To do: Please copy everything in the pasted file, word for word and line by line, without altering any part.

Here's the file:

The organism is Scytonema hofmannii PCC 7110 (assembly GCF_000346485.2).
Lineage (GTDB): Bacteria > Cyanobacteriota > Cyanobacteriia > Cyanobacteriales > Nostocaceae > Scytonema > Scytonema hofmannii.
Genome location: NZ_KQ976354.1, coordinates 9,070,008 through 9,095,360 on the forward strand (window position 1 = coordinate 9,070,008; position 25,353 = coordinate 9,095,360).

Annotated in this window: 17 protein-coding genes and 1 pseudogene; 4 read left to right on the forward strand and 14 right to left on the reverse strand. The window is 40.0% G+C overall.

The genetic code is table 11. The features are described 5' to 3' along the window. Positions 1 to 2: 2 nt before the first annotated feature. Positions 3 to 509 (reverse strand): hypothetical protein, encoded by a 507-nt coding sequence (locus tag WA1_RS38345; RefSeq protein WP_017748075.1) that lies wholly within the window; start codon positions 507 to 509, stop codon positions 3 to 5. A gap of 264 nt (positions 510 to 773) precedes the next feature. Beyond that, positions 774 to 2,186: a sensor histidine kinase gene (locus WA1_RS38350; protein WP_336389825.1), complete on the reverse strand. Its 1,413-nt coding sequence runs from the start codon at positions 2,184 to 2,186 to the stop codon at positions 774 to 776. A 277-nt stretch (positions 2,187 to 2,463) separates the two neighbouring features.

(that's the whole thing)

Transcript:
The organism is Scytonema hofmannii PCC 7110 (assembly GCF_000346485.2).
Lineage (GTDB): Bacteria > Cyanobacteriota > Cyanobacteriia > Cyanobacteriales > Nostocaceae > Scytonema > Scytonema hofmannii.
Genome location: NZ_KQ976354.1, coordinates 9,070,008 through 9,095,360 on the forward strand (window position 1 = coordinate 9,070,008; position 25,353 = coordinate 9,095,360).

Annotated in this window: 17 protein-coding genes and 1 pseudogene; 4 read left to right on the forward strand and 14 right to left on the reverse strand. The window is 40.0% G+C overall.

The genetic code is table 11. The features are described 5' to 3' along the window. Positions 1 to 2: 2 nt before the first annotated feature. Positions 3 to 509 (reverse strand): hypothetical protein, encoded by a 507-nt coding sequence (locus tag WA1_RS38345; RefSeq protein WP_017748075.1) that lies wholly within the window; start codon positions 507 to 509, stop codon positions 3 to 5. A gap of 264 nt (positions 510 to 773) precedes the next feature. Beyond that, positions 774 to 2,186: a sensor histidine kinase gene (locus WA1_RS38350; protein WP_336389825.1), complete on the reverse strand. Its 1,413-nt coding sequence runs from the start codon at positions 2,184 to 2,186 to the stop codon at positions 774 to 776. A 277-nt stretch (positions 2,187 to 2,463) separates the two neighbouring features.